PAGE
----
Acknowledging the Caregiver with thoughtfulness, knowledge and love ~
A few weeks ago, I discovered through my grandchildren just how much children notice how we care for people around us, for people we love. My 5-year old grandson Henry thanked me for taking such good care of my Mom, his great-grandmother, and for making her strong again after her recent serious injury.
My heart danced.
Henry sees Caregiving in us taking Grandma Rita to our local creamery for ice cream Sundaes while she admires his crayon masterpieces; or to Dunkin’ Donuts for a coffee and a cinnamon raisin bagel while sitting in the sunniest window and Grandma Rita laughing at his new knock-knock jokes.
Henry and my 9 other grandkids see Caregiving in holding Grandma Rita’s arm while she maneuvers her way around the furniture in my home or the uneven grass in my back yard. They also see Caregiving in me sometimes missing their events to take care of my Mom. They understand.
At nearly 89 years old, my Mom needs my care daily. I prepare and deliver most of her meals. I take her to every appointment, take meticulous notes and arrange for my husband or children to take her to the supermarket or to her standing (every Wednesday morning!) hair dressing appointment if I cannot. I take my Mom out to breakfast, lunch, delectable treats and/or dinner as often as I can, giving her fashionista side a nice reason to get up, get dolled-up as she says and out into the world. I decorate my Mom’s apartment door for each season, I often take care of her laundry, I take out the trash and re-cycling and am known on a first-name basis by most of the other senior citizens in her complex.
I am my Mom’s eyes, ears, hands and heart.
But I’m also a member of the new Club Sandwich Generation, and this life of loving and caring for 4 generations of people has required that I learn the act of juggling. There are sometimes so many balls in the air with my Mom, my kids, my grandkids, my husband and my work that I can’t see the sky. I am by nature a very organized person, but lately have found myself scribbling to-do notes and lists on random pieces of paper, losing those notes and lists and dropping the balls like a circus clown – but it’s not funny. It’s not me.
This juggling has interfered with my personal personal life, too. I run for exercise, freedom of thought and fun, but recently hurt my back and neck and had to take off 3 weeks. My physician and physical therapist say the same thing – let some things go. But what balls do I let drop?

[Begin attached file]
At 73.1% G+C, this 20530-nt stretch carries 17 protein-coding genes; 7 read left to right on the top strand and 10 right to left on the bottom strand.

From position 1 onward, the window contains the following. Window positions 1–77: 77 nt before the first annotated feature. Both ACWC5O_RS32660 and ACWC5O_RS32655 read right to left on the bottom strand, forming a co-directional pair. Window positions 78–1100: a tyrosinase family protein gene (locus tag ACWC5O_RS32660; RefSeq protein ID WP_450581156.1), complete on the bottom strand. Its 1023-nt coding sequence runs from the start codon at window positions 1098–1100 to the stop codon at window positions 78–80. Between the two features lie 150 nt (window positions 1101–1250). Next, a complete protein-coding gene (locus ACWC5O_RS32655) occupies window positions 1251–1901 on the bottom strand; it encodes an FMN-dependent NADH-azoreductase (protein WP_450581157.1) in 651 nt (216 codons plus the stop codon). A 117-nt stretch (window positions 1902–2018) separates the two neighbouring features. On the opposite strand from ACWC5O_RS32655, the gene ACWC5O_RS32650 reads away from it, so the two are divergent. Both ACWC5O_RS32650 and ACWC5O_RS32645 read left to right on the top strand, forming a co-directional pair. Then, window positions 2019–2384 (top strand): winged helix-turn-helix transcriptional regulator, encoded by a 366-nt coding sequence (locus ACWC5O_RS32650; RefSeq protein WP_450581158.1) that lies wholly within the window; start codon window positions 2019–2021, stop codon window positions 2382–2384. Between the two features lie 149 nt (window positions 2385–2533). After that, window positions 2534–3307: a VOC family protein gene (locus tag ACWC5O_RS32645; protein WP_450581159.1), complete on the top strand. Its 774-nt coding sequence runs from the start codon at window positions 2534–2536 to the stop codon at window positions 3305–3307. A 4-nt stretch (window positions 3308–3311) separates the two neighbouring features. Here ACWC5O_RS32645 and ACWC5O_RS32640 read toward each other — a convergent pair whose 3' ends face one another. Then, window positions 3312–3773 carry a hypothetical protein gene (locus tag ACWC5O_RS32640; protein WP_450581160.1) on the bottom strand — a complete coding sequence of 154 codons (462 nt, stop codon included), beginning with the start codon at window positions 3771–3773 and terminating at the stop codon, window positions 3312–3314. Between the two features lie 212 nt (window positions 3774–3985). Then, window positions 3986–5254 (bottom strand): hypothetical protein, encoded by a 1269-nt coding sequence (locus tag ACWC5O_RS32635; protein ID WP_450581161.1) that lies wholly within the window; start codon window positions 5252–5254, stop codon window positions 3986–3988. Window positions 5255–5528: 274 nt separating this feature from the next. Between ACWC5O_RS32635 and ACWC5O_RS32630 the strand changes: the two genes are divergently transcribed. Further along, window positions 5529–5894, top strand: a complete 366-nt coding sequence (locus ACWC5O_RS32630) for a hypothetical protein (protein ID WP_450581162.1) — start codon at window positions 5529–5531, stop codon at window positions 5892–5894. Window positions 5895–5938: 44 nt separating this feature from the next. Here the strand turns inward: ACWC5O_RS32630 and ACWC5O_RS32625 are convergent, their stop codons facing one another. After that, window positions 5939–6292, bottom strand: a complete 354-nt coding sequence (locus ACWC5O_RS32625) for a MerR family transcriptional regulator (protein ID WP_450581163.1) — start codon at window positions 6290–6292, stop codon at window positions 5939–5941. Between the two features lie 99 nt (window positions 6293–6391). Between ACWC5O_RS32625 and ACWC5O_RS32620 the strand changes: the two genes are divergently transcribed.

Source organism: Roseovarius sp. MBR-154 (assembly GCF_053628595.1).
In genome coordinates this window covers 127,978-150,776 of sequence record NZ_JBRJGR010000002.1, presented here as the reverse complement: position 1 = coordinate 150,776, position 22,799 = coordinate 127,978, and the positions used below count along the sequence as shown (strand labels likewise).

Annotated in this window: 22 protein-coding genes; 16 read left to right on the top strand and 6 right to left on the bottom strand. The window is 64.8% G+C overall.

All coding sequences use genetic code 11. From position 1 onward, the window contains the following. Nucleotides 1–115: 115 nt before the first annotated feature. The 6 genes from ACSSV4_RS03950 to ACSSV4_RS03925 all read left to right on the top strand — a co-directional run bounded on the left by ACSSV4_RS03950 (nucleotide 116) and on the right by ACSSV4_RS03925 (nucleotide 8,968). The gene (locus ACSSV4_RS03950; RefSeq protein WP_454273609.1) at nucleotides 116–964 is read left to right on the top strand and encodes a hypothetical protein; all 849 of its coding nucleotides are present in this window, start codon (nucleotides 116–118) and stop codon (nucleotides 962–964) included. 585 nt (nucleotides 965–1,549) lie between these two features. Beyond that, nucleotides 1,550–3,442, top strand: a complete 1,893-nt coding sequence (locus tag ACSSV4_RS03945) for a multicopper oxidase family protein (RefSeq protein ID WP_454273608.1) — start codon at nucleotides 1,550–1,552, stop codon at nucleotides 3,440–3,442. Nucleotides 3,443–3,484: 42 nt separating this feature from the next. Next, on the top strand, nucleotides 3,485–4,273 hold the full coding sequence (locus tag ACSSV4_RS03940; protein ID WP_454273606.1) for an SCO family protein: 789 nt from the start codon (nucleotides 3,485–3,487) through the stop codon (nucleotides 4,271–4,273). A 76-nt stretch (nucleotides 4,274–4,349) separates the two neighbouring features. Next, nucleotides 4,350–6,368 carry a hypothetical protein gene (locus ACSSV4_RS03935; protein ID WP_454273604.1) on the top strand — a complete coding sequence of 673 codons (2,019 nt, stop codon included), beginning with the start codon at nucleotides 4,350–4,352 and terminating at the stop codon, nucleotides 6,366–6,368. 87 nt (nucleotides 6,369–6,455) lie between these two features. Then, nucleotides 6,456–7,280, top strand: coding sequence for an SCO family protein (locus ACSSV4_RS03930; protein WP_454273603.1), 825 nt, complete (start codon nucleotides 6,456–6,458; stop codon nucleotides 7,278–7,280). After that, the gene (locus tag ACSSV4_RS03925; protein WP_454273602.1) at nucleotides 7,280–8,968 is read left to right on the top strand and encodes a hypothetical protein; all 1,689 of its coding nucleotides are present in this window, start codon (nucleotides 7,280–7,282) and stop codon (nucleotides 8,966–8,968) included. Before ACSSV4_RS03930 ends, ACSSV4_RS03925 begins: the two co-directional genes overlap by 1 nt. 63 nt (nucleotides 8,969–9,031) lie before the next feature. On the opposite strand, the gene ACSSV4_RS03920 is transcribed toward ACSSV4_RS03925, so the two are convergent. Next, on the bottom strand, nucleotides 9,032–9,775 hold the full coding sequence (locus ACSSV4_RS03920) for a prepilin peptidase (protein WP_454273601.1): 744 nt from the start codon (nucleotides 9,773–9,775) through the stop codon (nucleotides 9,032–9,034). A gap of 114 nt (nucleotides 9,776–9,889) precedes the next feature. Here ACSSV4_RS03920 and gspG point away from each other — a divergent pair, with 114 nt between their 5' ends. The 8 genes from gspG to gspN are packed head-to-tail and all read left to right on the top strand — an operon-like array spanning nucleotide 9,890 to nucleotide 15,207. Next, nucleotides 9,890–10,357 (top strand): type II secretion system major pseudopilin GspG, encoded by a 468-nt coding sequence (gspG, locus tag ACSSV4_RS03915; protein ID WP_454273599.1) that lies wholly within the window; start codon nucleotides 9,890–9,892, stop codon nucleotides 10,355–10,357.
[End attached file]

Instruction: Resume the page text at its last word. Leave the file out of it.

Well, yesterday my two daughters, Audrey and Jane, gave me an early Christmas gift – one that’s filled with not only love and understanding, but a gift that acknowledges the core of my Caregiving of my Mom, which is giving. It’s a very simple gift, a very slender gift, but a gift that centers me, my life, my organizational needs and yes, my frugal side, too. It’s a gift that spreads my life into 4 generations like hot fudge on vanilla ice cream.
It’s a gift of thanks. To me. For what I do. Every day…
It’s a credit card holder, aptly from Hobo (what I’ve been feeling like lately) – but Audrey and Jane didn’t fill it with credit cards (ah, ha!), but rather gift cards and rewards cards to places I especially love to take my Mom; but my grandkids, my kids and husband and/or friends, as well.
It’s got front and back card storage and a zippered center for my on-going to-do lists and all of those soon-to-be expired coupons that I’ve been prone to losing or not using.
And it fits into even my smallest, most favorite pouch pocketbook with the ease of swiping a gift card!
This gift may be small, slender and as simple as slipping some Newport Creamery, Dunkin’ Donuts, Pinkberry, Showcase Theater gift cards or Chelo’s and Greggs’ Restaurant rewards cards or Babies “R” Us, Michael’s and CVS coupons into a credit card holder – but it is one of the biggest, most heartfelt and knowing gifts I’ve ever received.
This gift is my daughters’ acknowledgement and thankfulness for my life and my love as a Caregiver…
It makes me strong again.
Please remember to acknowledge and thank a Caregiver today. It will mean the world… and maybe even a Pinkberry treat!
Now I’m off for a run – but not in my juggling costume and clown shoes!
As a Caregiver, I turn to AARP.org/Caregiving for questions I have in the care of my Mom – from daily care, housing options and legal advice to medical features, a vibrant Caregiving community and the important topic of caring for the caregiver. Those of us who Caregive are not alone, although it may sometimes seem so; and sometimes the best days turn in a heartbeat to the most challenging days. AARP has provided us with a strong community of experts for all of our Caregiving needs, with lots of welcomed help and advice.
I also turn to AARP.org for myself, for its front-line advocacy, information and service.
Sharon Couto is a member of AARP’s Blogger Kitchen Cabinet on #caregiving, #caresupport, #carekc issues. All opinions are her own.